Worm Breeder's Gazette 10(1): 69
These abstracts should not be cited in bibliographies. Material contained herein should be treated as personal communication and should be cited as such only with the consent of the author.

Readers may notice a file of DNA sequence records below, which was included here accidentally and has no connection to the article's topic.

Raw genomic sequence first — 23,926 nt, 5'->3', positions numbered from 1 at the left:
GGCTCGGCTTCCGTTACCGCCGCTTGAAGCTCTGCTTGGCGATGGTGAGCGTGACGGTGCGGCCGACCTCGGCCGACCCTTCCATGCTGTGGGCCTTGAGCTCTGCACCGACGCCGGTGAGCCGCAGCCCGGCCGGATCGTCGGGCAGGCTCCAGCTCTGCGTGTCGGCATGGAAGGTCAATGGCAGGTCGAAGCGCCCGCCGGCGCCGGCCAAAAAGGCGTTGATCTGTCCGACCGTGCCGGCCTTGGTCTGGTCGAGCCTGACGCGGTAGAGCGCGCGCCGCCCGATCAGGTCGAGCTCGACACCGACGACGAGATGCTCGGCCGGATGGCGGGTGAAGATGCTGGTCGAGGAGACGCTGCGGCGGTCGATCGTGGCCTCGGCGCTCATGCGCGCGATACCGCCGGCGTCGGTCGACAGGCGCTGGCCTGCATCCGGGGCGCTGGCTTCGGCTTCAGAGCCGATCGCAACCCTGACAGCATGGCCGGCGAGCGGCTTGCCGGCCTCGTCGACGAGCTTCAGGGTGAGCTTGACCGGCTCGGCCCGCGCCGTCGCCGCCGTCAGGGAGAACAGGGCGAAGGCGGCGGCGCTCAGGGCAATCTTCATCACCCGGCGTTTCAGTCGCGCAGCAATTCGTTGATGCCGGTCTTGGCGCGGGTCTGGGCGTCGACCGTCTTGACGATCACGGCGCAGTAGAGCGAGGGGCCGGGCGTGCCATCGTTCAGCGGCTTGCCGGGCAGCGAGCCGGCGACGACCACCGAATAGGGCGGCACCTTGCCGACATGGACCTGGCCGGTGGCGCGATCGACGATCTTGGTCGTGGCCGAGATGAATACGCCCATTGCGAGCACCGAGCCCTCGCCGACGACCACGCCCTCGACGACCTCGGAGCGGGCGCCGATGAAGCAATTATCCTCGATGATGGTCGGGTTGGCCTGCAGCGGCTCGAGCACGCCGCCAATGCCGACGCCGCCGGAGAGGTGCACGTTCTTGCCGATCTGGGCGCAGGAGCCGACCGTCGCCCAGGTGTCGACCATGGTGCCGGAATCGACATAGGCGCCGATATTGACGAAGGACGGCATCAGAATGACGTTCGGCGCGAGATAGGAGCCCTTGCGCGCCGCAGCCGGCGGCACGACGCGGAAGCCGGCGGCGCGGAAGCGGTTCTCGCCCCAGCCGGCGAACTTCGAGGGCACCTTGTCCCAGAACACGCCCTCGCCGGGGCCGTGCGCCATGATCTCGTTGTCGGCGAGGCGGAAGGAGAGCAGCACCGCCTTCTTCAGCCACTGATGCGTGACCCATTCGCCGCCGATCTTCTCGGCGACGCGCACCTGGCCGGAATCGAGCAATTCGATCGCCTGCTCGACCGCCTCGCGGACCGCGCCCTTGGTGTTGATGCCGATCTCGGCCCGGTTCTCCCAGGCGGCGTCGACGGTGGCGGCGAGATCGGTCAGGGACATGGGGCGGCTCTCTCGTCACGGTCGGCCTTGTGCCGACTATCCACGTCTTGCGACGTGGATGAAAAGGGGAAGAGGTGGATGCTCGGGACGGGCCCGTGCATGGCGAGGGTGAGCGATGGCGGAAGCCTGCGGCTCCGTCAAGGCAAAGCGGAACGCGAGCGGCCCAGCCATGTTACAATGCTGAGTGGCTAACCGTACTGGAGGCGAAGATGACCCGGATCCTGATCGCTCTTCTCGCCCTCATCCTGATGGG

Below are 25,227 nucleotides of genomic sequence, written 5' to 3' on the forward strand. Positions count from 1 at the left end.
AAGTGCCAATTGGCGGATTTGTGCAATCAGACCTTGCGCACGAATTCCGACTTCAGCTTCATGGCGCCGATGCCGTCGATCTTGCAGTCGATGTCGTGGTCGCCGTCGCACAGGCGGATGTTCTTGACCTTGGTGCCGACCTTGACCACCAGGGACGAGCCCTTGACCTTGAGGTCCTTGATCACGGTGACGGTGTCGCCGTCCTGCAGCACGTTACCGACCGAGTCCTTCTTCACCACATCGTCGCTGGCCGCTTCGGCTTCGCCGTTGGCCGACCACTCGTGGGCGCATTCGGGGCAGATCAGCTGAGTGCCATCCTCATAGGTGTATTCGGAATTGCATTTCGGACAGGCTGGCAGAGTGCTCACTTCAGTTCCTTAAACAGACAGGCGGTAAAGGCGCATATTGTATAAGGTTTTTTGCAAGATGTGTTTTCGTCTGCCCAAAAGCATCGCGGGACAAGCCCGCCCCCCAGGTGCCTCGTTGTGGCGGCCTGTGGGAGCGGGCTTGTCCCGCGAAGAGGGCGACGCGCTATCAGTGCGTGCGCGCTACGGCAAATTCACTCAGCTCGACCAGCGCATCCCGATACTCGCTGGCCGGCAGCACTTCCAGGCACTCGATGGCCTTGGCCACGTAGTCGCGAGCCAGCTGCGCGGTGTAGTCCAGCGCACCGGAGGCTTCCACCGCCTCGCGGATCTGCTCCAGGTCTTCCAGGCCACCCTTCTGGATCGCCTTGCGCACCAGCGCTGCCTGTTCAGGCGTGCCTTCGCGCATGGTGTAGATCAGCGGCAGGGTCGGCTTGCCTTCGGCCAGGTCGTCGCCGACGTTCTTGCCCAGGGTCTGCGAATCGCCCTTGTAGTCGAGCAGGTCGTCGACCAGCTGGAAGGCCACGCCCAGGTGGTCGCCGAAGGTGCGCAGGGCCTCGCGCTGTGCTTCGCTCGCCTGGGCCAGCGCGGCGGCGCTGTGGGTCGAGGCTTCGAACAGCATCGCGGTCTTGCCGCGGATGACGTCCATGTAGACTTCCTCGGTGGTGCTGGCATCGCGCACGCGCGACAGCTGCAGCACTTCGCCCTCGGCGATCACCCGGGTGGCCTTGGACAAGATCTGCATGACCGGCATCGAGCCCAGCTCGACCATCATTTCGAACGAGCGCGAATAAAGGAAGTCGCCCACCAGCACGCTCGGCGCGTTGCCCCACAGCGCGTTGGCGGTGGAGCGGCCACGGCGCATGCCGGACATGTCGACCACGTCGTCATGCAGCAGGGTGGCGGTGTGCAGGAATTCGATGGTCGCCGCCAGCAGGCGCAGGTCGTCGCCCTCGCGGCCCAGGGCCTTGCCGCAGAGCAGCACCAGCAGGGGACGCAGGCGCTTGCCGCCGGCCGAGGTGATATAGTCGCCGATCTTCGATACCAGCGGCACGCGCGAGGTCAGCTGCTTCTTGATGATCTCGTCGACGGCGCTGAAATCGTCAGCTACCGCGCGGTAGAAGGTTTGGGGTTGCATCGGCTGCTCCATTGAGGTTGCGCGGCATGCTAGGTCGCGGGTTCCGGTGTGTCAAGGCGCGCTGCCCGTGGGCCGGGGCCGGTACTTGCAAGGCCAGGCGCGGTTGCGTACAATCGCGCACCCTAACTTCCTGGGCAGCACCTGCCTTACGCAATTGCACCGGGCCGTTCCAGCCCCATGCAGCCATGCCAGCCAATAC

Krause and Hirsh (1987, Cell: 753-761) have described a 22 nucleotide leader sequence that is present on mRNA from actin genes 1, 2, and 3. This leader sequence is identical to the first 22 nucleotides of a 100 nucleotide RNA transcribed nearby, but in opposite orientation, to the 5S ribosomal gene. Krause and Hirsh have presented evidence that the actin messages acquire the leader sequence from the 100 nucleotide RNA by an intermolecular trans-splicing mechanism. The function of the leader sequence remains obscure. The 'regulatory' myosin light chain (MLC) gene family consists of two gene copies, mlc-1 and mlc-2, that are separated by 2.7 kb and divergently transcribed. DNA sequence analysis of the 5' regions of the mlc-1 and mlc-2 genes indicated that there is a candidate 3' splice site upstream of the ATG initiator codon of each of these genes. This suggested the possibility that additional untranslated exons might be found upstream of one or both of these genes. Alternatively, the mlc messages might acquire a trans-spliced leader sequence. We prepared synthetic oligonucleotides that are specific for and complementary to each of the 'regulatory' MLC transcripts. To define the 5' ends of the mlc-1 and mlc-2 messages, we used these oligonucleotides in primer extension sequencing experiments. We find that the mlc-2 message contains at its 5' end the same 22 nucleotide This sequence is not present in the 4.8 kb genomic region that we have sequenced upstream of the mlc-2 coding sequence. The mlc-1 message does not include the leader sequence. Primer extension sequencing indicates that there are two sites of transcription initiation for mlc-1 that occur within short, repeated sequences at positions -38 and -28 relative to the ATG initiator codon.